Natalie Person is a Professor of Psychology and the Chair of Educational Studies. She is currently serving as the Dean for Curricular Development in the Office of Academic Affairs, where she oversees undergraduate research and fellowships, First-Year Seminar and other curricular initiatives, and the College’s interdisciplinary centers and institutes, including the Buckman Center for International Education. Dr. Person joined the faculty in 1994 and has led the efforts to offer an Educational Studies major, which obtained a state-approved licensure component in 2016, and a Master of Arts in Urban Education that began in summer of 2018. Person has distinguished herself as a faculty leader serving as Chair of Psychology for nine years and on numerous committees. She has served as the Chair of the Faculty Governance Committee, Educational Programs Committee, and Standards and Standing Committee, and has represented the faculty on the Board of Trustees. Dr. Person’s research interests bridge the fields of Psychology and Learning Sciences. She is particularly interested in developing innovative programs and technologies that will improve science education in K-12 and college level classrooms. Her research interests include tutoring, conversational discourse, complex learning, question asking and answering, models of effective teaching, artificial intelligence, and affective computing. She has been the recipient of numerous federal grant awards from the National Science Foundation, The Institute for Defense Analyses, the Institute for Education Sciences, the Office of Naval Research, and the U.S. Congress, along with additional state and private foundation grants. She has published extensively in peer-reviewed psychology, education, computer science, and learning sciences journals and conference proceedings. Person is a recipient of the Clarence Day Award for Outstanding Research and, in 2017, received Rhodes’ Jameson M. Jones Award for Outstanding Faculty Service.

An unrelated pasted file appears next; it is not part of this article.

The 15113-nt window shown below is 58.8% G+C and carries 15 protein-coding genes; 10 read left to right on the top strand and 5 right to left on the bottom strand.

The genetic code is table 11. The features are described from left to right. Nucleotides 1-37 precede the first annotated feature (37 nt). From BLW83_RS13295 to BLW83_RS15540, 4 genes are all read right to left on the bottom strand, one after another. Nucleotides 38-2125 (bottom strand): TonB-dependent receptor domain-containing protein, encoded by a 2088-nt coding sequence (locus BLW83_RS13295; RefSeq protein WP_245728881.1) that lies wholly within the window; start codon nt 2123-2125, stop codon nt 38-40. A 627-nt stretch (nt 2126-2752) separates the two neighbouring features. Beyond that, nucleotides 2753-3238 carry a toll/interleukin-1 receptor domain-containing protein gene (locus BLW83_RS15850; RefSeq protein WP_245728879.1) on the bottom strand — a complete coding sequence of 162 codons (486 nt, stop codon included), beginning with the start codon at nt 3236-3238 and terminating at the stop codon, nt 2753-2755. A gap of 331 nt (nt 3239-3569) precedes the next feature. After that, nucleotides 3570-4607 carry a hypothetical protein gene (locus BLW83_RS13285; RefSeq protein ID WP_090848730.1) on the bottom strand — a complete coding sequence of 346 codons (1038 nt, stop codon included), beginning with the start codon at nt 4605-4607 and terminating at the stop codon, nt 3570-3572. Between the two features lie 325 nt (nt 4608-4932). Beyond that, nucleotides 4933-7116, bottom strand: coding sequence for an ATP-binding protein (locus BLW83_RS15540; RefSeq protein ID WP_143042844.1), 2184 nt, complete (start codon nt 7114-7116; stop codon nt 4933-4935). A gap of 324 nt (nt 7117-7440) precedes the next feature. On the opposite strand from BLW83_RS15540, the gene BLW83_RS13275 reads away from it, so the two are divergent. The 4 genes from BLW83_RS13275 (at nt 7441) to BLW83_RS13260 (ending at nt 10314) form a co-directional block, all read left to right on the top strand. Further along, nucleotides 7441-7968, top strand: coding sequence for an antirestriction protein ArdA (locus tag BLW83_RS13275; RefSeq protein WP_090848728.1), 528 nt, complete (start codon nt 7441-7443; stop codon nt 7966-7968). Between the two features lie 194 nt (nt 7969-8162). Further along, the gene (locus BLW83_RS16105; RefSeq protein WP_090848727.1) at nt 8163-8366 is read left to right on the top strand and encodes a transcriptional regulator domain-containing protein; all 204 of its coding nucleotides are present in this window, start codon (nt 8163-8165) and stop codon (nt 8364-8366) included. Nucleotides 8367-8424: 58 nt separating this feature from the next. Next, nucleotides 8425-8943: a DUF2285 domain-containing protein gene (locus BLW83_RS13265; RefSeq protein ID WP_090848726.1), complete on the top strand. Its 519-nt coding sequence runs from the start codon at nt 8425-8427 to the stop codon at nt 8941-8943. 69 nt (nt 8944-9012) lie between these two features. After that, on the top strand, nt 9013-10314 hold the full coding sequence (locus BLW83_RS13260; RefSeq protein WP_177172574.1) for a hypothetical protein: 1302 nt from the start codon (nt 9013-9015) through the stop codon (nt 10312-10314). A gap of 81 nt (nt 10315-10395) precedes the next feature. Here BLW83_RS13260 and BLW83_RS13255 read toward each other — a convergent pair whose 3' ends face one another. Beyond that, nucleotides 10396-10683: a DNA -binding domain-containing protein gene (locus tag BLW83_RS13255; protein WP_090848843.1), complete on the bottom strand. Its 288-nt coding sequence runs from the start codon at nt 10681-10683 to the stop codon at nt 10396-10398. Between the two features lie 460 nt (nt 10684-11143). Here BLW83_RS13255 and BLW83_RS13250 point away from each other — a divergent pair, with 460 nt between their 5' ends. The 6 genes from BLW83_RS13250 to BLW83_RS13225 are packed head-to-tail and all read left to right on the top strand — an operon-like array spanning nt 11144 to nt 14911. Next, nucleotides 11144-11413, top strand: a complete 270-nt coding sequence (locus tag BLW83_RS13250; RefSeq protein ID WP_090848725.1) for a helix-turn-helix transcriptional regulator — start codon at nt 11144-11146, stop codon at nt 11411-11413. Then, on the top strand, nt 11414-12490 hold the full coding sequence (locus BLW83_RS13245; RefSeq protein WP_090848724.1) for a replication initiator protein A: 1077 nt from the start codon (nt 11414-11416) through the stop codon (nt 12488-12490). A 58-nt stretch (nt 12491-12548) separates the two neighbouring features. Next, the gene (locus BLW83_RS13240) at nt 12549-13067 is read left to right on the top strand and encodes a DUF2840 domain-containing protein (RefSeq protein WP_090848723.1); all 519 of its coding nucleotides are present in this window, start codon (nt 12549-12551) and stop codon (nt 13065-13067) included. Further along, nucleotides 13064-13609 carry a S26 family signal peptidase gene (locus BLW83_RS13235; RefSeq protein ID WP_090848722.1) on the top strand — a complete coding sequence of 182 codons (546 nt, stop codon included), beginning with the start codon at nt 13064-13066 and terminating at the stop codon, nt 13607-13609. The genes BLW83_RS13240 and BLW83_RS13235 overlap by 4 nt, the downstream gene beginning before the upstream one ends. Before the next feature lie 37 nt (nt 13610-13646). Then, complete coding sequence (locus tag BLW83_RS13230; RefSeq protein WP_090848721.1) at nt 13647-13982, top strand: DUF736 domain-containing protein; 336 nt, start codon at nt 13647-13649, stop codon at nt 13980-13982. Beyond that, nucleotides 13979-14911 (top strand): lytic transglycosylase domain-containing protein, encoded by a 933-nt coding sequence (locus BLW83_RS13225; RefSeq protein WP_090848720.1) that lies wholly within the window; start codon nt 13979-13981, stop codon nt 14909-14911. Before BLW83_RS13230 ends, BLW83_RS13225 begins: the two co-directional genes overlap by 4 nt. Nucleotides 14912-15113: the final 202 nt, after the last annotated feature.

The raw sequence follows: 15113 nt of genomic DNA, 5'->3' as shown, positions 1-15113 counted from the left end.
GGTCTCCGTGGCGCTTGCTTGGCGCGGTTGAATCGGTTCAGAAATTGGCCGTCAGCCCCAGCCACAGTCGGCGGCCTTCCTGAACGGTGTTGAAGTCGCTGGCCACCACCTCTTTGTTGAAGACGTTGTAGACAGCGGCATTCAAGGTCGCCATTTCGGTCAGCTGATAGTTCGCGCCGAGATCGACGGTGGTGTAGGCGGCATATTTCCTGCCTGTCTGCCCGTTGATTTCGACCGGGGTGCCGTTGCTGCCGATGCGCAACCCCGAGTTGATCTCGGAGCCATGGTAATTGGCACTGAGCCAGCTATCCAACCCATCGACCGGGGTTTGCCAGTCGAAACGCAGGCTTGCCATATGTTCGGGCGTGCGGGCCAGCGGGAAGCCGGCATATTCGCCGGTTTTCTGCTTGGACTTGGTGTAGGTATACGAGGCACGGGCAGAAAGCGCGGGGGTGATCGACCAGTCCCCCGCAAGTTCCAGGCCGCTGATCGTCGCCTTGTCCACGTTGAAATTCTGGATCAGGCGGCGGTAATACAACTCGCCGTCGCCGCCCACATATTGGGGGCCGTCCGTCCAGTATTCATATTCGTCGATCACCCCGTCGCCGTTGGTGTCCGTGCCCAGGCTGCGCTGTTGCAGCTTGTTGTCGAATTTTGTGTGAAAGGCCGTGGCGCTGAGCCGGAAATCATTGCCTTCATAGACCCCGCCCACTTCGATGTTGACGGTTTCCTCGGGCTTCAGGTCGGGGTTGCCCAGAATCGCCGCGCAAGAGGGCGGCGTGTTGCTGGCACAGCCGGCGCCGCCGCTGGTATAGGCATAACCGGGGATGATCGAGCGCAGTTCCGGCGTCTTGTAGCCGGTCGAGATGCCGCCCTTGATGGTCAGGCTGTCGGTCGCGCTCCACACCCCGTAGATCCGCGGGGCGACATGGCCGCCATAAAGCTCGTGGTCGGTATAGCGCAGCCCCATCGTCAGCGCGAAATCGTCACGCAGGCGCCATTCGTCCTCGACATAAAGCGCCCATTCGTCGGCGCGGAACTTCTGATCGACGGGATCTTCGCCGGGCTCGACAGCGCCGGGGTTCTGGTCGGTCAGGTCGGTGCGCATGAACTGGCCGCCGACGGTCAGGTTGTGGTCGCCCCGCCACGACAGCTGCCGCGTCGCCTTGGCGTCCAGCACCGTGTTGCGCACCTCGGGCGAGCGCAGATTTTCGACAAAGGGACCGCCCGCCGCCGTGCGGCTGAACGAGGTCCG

Learn more about Dr. Person's research here.
Person, N. K., D’Mello, S., & Olney, A. (in press). Toward socially intelligent interviewing systems. In F. G. Conrad & M. F. Schober (eds.), Envisioning the survey interview of the future. Hoboken, NJ: Wiley and Sons, Inc.
Graesser, A.C., Person, N., Lu, Z., Jeon, M.G., & McDaniel, B. (2005). Learning while holding a conversation with a computer. In L. PytlikZillig, M. Bodvarsson, & R. Bruning (Eds.), Technology-based education: Bringing researchers and practitioners together (pp. 143-167). Greenwich, CT: Information Age Publishing.
Person, N. K., Hancock, J. T., Burke, D. R., & Graesser, A. C. (2004). A linguistic model that infers user states and traits. In ITS 2004 Workshop Proceedings on Social and Emotional Intelligence in Learning Environments. Maceio, Brazil Springer-Verlag.
Person, N. K., & Graesser, A. C., & The Tutoring Research Group (2003). Fourteen facts about human tutoring: Food for thought for ITS developers. AI-ED 2003 Workshop Proceedings on Tutorial Dialogue Systems: With a View Toward the Classroom (pp. 335-344). Sydney, Australia.